Your writing can be interesting, even when the subject matter isn’t
This post was written by TCCS member, George Norris
Hey there, copywriter. Whatcha writing about?
Australia’s most innovative verandah installers?
Suppliers of authentic cardboard boxes?
Perhaps a unique accountancy firm?
They all sound a bit silly, don’t they?
As copywriters, we often have to take pretty mundane stuff and make it sound exciting.
It’s what we do.
And sometimes there’s a tendency to go overboard with adjectives if the subject matter isn’t dripping with natural inspiration.
And that’s how we end up with misaligned descriptions like these.
But did you know you can make your writing interesting, even when the topic isn’t?
Put the thesaurus down, and try a few of these tips and techniques.
Bait your hook
Start strong. In the digital era, your prospects’ attention span is measured in milliseconds. So you have only a few seconds to grab someone’s attention and slow their scroll, lest they scroll on by or hit the “archive” button on their emails.
You have to bait them into stopping.
Classic copywriting formulas like AIDA (Attention, Interest, Desire, Action), or PAS (Problem, Agitate, Solve), dictate that you should include a trigger early on in your message. These writing formulas may be decades old, but the logic behind them is sounder than ever.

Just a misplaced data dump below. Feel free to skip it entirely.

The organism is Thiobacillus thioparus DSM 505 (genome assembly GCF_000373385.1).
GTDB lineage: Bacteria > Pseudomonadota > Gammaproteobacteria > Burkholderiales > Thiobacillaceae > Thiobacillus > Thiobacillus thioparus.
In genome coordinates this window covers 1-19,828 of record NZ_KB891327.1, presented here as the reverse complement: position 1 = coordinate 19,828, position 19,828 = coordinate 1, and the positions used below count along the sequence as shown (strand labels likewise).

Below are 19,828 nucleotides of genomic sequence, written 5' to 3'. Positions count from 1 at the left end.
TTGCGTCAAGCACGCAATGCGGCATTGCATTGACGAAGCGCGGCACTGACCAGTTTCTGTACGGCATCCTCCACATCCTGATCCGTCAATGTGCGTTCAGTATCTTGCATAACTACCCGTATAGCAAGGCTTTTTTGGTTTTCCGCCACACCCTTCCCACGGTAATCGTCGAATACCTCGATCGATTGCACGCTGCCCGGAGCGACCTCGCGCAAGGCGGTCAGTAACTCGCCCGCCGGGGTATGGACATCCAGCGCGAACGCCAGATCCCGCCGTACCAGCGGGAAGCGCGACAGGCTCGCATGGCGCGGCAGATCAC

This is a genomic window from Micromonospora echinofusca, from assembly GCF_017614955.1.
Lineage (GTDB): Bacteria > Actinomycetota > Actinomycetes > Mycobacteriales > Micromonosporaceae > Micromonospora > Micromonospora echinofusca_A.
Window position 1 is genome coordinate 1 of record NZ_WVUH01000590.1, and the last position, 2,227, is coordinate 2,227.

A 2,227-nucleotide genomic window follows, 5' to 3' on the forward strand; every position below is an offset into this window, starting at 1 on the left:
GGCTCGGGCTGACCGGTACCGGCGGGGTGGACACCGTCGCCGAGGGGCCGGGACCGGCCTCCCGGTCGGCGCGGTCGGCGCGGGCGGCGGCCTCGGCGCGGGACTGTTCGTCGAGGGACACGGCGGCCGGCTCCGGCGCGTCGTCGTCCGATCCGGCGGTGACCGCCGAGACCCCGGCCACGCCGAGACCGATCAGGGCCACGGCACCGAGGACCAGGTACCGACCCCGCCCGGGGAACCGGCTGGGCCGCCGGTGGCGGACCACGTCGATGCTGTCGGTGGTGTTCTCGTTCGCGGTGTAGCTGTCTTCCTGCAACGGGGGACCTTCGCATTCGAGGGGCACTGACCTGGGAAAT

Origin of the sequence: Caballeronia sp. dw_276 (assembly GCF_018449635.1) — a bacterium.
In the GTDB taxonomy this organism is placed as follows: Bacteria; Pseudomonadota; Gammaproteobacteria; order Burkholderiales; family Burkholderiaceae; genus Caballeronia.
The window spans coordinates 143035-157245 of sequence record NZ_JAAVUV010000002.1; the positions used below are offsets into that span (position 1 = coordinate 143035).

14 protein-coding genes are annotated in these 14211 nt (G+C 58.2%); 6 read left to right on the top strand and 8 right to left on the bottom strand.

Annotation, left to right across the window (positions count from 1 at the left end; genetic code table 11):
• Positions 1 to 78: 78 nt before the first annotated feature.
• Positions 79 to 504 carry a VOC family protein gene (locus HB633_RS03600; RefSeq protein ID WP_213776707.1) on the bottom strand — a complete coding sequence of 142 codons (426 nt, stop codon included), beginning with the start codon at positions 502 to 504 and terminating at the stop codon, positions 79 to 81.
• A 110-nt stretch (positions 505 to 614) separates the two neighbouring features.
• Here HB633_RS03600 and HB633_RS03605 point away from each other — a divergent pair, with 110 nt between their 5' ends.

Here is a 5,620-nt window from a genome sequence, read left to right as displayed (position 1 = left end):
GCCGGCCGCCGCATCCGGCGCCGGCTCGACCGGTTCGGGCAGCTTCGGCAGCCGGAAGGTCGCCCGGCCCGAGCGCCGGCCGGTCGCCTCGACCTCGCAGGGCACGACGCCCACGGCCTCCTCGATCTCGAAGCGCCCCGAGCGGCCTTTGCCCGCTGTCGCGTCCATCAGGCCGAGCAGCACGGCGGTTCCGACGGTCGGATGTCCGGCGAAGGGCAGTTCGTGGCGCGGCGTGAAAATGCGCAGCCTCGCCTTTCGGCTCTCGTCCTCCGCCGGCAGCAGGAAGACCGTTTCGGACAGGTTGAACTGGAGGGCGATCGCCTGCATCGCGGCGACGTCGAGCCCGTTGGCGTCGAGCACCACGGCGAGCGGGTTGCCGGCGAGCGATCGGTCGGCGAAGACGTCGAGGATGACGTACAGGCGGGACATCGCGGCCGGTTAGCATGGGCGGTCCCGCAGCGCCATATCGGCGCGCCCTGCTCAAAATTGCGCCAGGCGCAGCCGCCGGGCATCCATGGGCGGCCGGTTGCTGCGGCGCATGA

Bait your hook with a juicy attention-grabber, and cast it into the headline, subject line or first paragraph of your copy. A fisherman doesn’t wait until the end of the day to put his hook in front of his prospects, and neither should you.
Get a strong brief and refer to it often
Get a good brief, he says…but, isn’t that Copywriting 101? Well, it is. (Or at least it should be.)
But even so, every copywriter’s been there; fudging their way through a project where the client didn’t provide a strong brief, or they didn’t push hard enough to get one.
And we’ve all felt the pain a poor brief can cause down the track.
A half-cooked brief can send any copywriting project into a tailspin, most likely ending with a burnt-out copywriter and a frustrated client.